The other important piece of data for students competing for National Merit distinction is the Selection Index. NMSC sets a different cutoff for each state to decide who becomes Commended Student and Semifinalist. The top 1% of scorers in each state are named Semifinalists, and they could move on to become Finalists and win scholarship money.
Finally, your non-scaled section scores, raw scores, and subscores are most useful for giving you detailed insight into how you did on the PSAT. These scores reveal how you did on each section and question type.
This kind of understanding is especially helpful when you go on to study for the SAT, as they show your strengths and weaknesses as a test-taker. By looking at these scores, you can figure out where you most need to improve, whether, for instance, you need to work on the Writing and Language section or more specifically, “Command of Evidence” questions.
By the way, your section scores and scaled scores aren't totally unrelated. You can easily convert your section scores between 8 and 38 to your scaled scores between 160 and 760. To get your verbal scores, add your Reading and Writing and Language section scores together and multiply by 10. To get your math scaled scores, simply multiply your section scores by 20.
To get your total scores, add your two scaled section scores together. Consider this example, where the student got a 28 in Reading, a 32 in Writing and Language, and a 34 in Math.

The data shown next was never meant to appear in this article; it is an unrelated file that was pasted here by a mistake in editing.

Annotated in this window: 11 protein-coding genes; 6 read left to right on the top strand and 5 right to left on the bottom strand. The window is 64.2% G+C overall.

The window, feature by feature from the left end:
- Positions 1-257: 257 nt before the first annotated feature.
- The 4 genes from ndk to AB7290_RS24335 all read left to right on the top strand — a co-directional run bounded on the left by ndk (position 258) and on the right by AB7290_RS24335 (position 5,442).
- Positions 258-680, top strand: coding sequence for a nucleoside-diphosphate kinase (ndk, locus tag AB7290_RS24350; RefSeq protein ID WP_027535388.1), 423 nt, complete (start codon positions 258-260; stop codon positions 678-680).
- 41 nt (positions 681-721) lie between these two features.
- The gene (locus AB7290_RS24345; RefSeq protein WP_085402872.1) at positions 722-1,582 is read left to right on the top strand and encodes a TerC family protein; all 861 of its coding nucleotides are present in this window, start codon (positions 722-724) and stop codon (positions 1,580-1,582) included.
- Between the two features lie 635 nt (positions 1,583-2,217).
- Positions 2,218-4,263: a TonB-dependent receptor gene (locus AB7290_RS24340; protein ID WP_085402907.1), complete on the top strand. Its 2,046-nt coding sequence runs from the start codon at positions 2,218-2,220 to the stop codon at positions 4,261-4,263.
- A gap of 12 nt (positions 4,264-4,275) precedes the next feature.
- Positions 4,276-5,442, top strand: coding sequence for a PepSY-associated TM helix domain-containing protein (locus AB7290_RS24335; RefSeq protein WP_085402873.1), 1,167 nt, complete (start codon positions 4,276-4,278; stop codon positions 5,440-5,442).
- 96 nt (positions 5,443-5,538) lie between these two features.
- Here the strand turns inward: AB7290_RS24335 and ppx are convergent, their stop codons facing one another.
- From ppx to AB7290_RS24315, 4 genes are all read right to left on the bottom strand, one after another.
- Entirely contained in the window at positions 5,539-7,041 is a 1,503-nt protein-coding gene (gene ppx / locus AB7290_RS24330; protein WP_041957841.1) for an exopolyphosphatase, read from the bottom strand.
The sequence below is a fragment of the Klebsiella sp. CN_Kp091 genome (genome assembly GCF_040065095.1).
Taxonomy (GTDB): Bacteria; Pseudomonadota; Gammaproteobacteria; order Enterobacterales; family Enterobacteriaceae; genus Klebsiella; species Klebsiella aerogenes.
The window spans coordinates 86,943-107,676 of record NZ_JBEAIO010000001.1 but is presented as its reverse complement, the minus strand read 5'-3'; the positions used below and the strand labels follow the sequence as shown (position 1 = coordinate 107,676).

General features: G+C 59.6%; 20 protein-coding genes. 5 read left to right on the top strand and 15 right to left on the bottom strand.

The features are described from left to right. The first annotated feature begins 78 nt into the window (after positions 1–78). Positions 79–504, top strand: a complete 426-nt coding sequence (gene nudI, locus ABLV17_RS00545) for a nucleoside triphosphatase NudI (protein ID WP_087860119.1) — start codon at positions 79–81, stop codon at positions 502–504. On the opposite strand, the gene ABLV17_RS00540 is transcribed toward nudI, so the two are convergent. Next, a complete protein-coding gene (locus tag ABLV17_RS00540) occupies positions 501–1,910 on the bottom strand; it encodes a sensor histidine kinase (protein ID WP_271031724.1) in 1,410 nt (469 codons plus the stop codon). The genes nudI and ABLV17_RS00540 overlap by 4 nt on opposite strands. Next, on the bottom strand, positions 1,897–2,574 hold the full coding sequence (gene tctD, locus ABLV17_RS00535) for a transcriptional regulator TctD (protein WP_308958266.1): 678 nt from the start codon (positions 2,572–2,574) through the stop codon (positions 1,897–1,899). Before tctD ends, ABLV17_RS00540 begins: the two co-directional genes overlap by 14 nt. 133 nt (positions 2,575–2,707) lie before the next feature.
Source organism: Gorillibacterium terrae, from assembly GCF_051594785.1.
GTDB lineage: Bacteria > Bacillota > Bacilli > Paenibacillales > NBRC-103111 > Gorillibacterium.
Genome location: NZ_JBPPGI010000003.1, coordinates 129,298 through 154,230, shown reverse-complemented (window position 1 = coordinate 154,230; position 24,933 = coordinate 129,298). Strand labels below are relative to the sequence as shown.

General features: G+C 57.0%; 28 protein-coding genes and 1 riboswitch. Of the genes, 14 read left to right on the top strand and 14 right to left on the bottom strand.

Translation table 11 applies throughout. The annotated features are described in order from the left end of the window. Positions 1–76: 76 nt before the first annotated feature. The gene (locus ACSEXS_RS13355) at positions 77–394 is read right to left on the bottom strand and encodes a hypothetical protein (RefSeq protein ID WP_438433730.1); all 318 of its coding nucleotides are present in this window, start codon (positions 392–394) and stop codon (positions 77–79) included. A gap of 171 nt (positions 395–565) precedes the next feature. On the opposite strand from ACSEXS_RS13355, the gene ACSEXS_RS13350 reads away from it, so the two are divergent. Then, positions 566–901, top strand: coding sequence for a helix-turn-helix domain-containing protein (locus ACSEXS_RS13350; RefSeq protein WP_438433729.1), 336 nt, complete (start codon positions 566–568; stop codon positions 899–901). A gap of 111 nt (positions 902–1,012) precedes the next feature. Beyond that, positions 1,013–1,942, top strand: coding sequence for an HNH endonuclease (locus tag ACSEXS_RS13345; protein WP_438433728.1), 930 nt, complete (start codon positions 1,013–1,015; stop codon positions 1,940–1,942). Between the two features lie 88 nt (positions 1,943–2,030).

|Test||Section (Test) Score||Scaled Section Score||Total Score|
(28 + 32) * 10 = 600
600 + 680 = 1280
|Writing and Language||32|
|Math||34||34 * 20 = 680|
The different score ranges aren’t completely random, but rather are related to one another. Now that you have the tools to sort through your PSAT score report, let’s go back to our original, million-dollar question: what makes a good score on the PSAT? Read on to find out.
As you can see, the different PSAT scores aren't totally unrelated. They fit together like pieces in a puzzle.
What Makes a Good Score on the PSAT?
Before we can answer the question of “what’s a good score on the PSAT,” we first need to define what we mean by “good.” Good is a subjective term, and everyone will have their own personal goals for the PSAT.
To help us find some answers, let’s define good in three ways. First, “good” can mean that you scored better than 50% or more of other test-takers. Based on this definition, we can use percentiles to figure out what makes an above-average PSAT score.
Second, we can define “good” PSAT scores as scores that qualify for National Merit. Actually, qualifying for National Merit means that you got excellent, amazing, near-perfect PSAT scores. We’ll discuss what you need to get in greater detail below.
Finally, we’ll consider what colleges are looking for in terms of SAT scores. The PSAT is a very similar test to the SAT, so your score can help you figure out whether you’re on track to getting the scores you need for your colleges of choice.
Starting with our first set of criteria, let’s consider PSAT percentiles. How do PSAT scores correspond to percentiles?
One person's favorite activity could be another person's nightmare. What makes something good, like a PSAT score, can be subjective.
How Do PSAT Scores Correspond to Percentiles? Full Chart
Percentiles compare your scores to those of other test-takers. If you score in the 75th percentile, then you scored the same as or better than 75% of other students. The remaining 25% scored better than you.
The highest possible percentile on the PSAT is the 99th percentile. You don’t have to get a perfect PSAT score to land in the 99th percentile. We don’t yet have percentile data for the October 2016 administration of the PSAT, but we can look at percentiles from the 2015 PSAT. They don’t change much, if at all, from year to year.